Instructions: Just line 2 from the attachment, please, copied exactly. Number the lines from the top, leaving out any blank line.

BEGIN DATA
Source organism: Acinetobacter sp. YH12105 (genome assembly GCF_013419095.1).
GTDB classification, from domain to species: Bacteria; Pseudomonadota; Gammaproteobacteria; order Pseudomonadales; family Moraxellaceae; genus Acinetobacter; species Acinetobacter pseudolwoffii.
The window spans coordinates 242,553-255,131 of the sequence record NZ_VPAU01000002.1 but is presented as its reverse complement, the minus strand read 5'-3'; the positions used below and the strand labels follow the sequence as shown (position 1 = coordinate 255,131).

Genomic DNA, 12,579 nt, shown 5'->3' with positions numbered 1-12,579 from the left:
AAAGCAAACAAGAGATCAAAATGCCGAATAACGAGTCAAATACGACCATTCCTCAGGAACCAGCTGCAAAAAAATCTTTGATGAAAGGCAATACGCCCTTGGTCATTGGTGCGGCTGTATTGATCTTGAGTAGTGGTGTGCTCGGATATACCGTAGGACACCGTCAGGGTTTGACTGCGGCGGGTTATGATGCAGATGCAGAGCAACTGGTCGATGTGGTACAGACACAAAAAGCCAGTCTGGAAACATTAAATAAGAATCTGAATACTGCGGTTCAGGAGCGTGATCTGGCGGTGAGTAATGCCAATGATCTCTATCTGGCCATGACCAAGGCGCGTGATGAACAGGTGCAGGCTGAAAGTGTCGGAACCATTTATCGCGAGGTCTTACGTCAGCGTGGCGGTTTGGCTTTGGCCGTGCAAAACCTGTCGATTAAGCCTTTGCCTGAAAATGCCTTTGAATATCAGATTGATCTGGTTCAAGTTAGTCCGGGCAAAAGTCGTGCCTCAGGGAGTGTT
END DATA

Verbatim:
GTDB classification, from domain to species: Bacteria; Pseudomonadota; Gammaproteobacteria; order Pseudomonadales; family Moraxellaceae; genus Acinetobacter; species Acinetobacter pseudolwoffii.